WASHINGTON — The absence of late Supreme Court Justice Antonin Scalia at Wednesday’s oral arguments in a Texas abortion case made it resoundingly clear that the court will not set a national rule upholding strict abortion provider restrictions this term.
Further still, the liberal justices were aware of that reality and brought an aggressive, self-assured tone to the questioning — particularly of Texas’ lawyer — in a sign of the new, if delicate, balance on the nation’s high court.
While the justice in the middle — Justice Anthony Kennedy — didn’t tip his hand clearly as to where he ultimately would come down in the case, the tenor of his questions made it unlikely that he would join his three more conservative colleagues in a decision wholly upholding the challenged Texas abortion provider restrictions.
At issue was a law Texas passed in 2013 that, among other provisions, requires abortion facilities there to meet the same standards as ambulatory surgical centers (ASCs), where outpatient surgery is performed. Under the new law, doctors who perform abortions also must have admissions privileges at a nearby hospital. Abortion providers and advocates have said the law would result (and has resulted) in many Texas clinics closing because they do not meet standards.
While Justice Anthony Kennedy’s ruling in the case will control the fate of the Texas law, the four liberal justices made it abundantly clear that they believed the two provisions at issue in the case were clearly unconstitutional under a key prior Supreme Court decision on abortion rights written by Kennedy.
As a result, even if Kennedy disagreed with them, there nonetheless could be no majority opinion upholding the law because in that situation, the court would be split 4-4. In such a situation, the lower court ruling would stand. Here, that would mean Texas’ law would be upheld, as well as enabling similar laws in the 5th Circuit (Louisiana and Mississippi). While that’s not a result abortion rights supporters want, it would avoid a national ruling allowing such laws.
On Wednesday, however, Kennedy asked about whether the case might appropriately be sent back down to the trial court for further factual development, the justice also asked a handful of skeptical questions to the lawyer representing Texas.
More than what Kennedy said today, though, it was what he wrote in 1992 (along with Justices Sandra Day O’Connor and David Souter) that controlled the discussion. Everyone — from the lawyers to his colleagues to Kennedy himself — was focused on how the Texas provisions should be treated under Planned Parenthood of Southeastern Pennsylvania v. Casey, the last big abortion case at the Supreme Court, when the court said it reaffirmed the central holding of Roe v. Wade protecting a woman’s right to an abortion against “undue burdens” by government.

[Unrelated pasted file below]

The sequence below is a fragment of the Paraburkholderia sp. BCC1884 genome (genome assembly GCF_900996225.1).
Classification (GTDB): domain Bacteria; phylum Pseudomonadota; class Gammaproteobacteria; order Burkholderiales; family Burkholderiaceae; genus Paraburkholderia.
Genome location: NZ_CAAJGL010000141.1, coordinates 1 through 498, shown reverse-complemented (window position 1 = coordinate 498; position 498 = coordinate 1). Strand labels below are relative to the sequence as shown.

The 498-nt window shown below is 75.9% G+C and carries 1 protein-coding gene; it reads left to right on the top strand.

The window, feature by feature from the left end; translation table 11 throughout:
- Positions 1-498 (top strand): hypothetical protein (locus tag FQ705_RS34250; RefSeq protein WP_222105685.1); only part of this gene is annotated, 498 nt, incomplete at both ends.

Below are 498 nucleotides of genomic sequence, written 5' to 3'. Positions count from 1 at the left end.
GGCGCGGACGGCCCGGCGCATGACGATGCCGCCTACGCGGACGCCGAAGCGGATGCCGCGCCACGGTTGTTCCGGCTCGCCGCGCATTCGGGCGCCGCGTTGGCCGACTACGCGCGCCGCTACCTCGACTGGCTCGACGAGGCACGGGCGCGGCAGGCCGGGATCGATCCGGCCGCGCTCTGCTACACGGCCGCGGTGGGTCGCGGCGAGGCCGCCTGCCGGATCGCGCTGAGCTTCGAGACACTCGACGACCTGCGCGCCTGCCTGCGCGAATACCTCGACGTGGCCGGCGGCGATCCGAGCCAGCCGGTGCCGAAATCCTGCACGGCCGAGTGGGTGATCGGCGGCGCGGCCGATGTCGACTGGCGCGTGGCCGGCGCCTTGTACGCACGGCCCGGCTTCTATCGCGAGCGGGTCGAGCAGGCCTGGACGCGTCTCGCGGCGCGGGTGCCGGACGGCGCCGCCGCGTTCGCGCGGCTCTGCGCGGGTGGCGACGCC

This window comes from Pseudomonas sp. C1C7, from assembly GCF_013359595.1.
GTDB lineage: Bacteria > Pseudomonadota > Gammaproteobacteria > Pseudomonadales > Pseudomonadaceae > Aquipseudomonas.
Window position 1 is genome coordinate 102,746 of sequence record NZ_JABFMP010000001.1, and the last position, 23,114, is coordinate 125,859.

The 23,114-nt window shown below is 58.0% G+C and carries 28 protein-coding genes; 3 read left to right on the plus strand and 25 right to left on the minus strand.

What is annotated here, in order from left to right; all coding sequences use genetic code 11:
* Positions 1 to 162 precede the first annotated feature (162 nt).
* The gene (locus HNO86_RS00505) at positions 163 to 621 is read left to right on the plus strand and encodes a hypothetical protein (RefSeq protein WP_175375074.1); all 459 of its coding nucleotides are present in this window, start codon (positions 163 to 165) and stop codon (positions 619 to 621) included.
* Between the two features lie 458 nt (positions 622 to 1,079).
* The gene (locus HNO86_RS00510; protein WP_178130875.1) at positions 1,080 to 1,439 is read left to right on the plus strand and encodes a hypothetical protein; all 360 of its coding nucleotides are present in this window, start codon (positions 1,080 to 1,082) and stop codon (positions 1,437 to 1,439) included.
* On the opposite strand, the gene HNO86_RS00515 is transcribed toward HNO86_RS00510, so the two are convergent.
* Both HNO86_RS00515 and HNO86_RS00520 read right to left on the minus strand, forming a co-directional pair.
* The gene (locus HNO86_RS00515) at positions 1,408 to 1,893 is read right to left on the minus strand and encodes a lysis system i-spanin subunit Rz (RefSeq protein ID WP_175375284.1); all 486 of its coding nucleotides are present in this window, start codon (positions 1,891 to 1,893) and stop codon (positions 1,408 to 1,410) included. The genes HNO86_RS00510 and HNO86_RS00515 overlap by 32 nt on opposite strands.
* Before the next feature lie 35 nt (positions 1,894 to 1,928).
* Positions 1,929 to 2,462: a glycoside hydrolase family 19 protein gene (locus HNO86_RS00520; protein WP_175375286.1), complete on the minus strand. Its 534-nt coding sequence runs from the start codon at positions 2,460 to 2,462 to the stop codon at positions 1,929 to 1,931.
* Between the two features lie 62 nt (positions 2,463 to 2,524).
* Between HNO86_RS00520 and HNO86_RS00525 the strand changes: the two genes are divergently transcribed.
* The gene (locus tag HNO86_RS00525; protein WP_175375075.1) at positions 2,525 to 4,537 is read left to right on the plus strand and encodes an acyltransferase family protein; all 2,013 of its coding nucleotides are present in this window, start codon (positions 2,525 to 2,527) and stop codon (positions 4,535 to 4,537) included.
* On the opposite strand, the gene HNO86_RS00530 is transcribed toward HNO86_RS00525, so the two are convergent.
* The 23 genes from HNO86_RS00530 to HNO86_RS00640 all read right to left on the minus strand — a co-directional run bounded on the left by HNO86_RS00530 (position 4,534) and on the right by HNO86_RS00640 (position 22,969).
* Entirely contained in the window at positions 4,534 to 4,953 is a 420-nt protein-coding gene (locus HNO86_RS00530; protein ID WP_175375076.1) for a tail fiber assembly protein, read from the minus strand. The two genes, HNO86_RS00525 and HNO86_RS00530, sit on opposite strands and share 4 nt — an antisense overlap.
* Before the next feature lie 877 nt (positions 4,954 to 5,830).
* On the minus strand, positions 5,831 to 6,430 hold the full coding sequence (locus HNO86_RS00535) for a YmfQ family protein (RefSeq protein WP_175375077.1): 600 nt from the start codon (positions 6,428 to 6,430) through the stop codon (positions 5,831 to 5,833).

The Texas case was seen as the most high-profile abortion rights case to reach the court in more than 20 years, but Scalia’s death in February changed the dynamics of the case significantly.
This past June, the 5th Circuit Court of Appeals upheld the restrictions, but later that month, on a 5-4 vote, the Supreme Court granted a stay of the lower court ruling, putting the restrictions on hold while the Supreme Court considers the case.
Because the court had granted the stay — suggesting that five justices, including Justice Anthony Kennedy, viewed the restrictions as constitutionally suspicious — the case already was an uphill battle for the law’s supporters. With Scalia’s death, however, the supporters’ battle became an even more uphill one because the best case scenario for abortion opponents was a 4-4 split of the court.
Following the arguments in Whole Woman’s Health v. Hellerstedt on Wednesday, however, even that seemed an unlikely outcome — with Kennedy more likely to join the more liberal justices in striking down the provisions, write his own opinion staking out a middle ground, or seek a way to send the case back to lower courts for further factual developments than to join the conservatives in wholly upholding the provisions.
The liberals came to the arguments ready to present a full-throated case for why, under Casey, the Texas provisions had to be seen as unconstitutional.
At one point during Texas Solicitor General Scott Keller’s argument time, Justice Stephen Breyer asked about the need for the admitting privilege provision.
“[G]o back in time to the period before the new law was passed, where in the record will I find evidence of women who had complications, who could not get to a hospital, even though there was a working arrangement for admission, but now they could get to a hospital because the doctor himself has to have admitting privileges?” Breyer asked. “Which were the women? On what page does it tell me their names, what the complications were, and why that happened?”
“Justice Breyer, that is not in the record,” he replied.
“What evidence is there that under the prior law, the prior law was not sufficiently protective of the women’s health?” Justice Ruth Bader Ginsburg asked of the ASC requirements. “What was the problem that the legislature was responding to that it needed to improve the facilities for women’s health?”
Keller noted a prior admission from Planned Parenthood in a prior case that “over 210 women annually are hospitalized because of abortion complications,” prompting Ginsburg to note that childbirth — without the ASC requirement — is “much riskier.” When Keller responded that there was a brief from the conservative American Center for Law and Justice disputing that, Ginsburg essentially dismissed Keller, saying, “Is there really any dispute that childbirth is a much riskier procedure than an early stage abortion?”
A decision in the case is expected by late June.
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